The issues raised above are simply the most common evidentiary issues that are overlooked by individuals who do not have an attorney.  This list does not include legal errors where accused individuals plead guilty, but otherwise would had charges dismissed because, for example, their speedy trial right or 4th Amendment rights were violated.  When you or someone you love is facing what seem like insignificant charges, consult with an attorney before making a decision that can have extraordinary collateral consequences for you in the future.

Can the alleged victim in a Domestic Violence case get the case dropped?

Note: This article is about California law.

The short answer is no, only the prosecution can charge people or dismiss cases.  Once the police get involved, the situation is out of your control.

That said, it frequently happens that in the heat of the moment people call police and give statements that they later regret, usually because they either lied or greatly exaggerated the incident. When the “victim” later decides to tell the truth, they are often threatened with prosecution for filing a false police report or flatly advised that they are a “liar”.  Interestingly, they are only a “liar” if they say that nothing happened, but are never a liar when they say something that the prosecution believes will lead to a conviction. Therefore, I write this information to those who are in the position where they fabricated or exaggerated to police.

As the “victim” in the case (and usually the only eye witness to the events), there is much you can do to later derail the prosecution of your loved one, if you are determined, because you initially misled the police and the prosecutor doesn’t believe the truth.  Domestic violence prosecutors, especially here in Riverside County and the Coachella Valley, are often paternalistic crusaders who think they know what is best for your family better than you do.  They will seek out long prison terms with cold disregard for the consequences to your family.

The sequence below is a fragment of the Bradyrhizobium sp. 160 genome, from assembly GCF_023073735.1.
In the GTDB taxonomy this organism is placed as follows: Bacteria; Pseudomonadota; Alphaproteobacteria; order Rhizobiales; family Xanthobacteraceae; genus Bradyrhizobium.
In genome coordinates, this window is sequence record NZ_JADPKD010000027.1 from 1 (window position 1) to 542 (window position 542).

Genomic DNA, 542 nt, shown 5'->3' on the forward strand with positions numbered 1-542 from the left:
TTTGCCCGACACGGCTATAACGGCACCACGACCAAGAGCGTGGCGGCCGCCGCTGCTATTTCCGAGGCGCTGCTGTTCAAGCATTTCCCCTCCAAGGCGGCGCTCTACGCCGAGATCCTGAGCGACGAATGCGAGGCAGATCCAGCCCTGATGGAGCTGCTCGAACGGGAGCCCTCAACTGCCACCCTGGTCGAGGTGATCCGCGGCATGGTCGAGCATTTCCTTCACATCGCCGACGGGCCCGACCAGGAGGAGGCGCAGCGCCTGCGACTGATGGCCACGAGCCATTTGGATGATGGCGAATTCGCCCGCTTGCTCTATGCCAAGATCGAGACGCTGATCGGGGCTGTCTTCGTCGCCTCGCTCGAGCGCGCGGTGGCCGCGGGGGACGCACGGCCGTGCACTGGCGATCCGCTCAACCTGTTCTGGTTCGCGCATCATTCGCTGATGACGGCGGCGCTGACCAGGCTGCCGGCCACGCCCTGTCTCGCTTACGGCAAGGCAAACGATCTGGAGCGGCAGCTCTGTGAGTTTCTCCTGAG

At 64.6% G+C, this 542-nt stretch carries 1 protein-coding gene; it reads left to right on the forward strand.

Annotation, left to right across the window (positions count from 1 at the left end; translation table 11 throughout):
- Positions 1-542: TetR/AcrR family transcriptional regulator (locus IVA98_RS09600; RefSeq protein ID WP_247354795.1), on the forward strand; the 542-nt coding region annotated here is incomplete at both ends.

1) Do I have to testify?

There is no simple answer here. But the process goes something like this:

The first stage the prosecution takes to bring you to court to testify is usually mail service – meaning that they will mail you a document asking to call them to confirm that you got the document and are coming to court.  Don’t call the prosecution.  This will let them know that they have a valid address and responding will technically compel you to go to court.

The next thing the prosecution will do is send an investigator or cop to try and find you and personally serve you the paperwork saying you need to go to court.  Personal service can be avoided – don’t answer your door, if you live in an apartment, consider moving.  If a strange person asks your name, refuse to answer.

If you have been properly served, you must go to court.  The judge will order you to answer questions that the prosecutor is asking.  However, if you refuse to testify, California CCP 1219 protects you – you cannot be jailed for refusing to testify.  The judge may order you to consult with domestic violence counsellor, but it is unclear what the judge can do if you refuse.  There may also be some fines.

Note that if you take this route and refuse to testify, the judge and prosecutor will probably be very angry with you.  This is because they want to put your partner in jail and tear apart your family – and they demand your cooperation.  The anger is all bluster, with little consequence behind it.  Stand your ground.

2) I haven’t been subpoenaed, but I want to go in and testify to just set the record straight.  Will the judge drop the case if I do that?

No, and this is the worst idea possible. You are the only witness and the judge and prosecutor won’t believe you if you say nothing happened. They will use your first statement to police to contradict your second, and only believe the one that aids in conviction.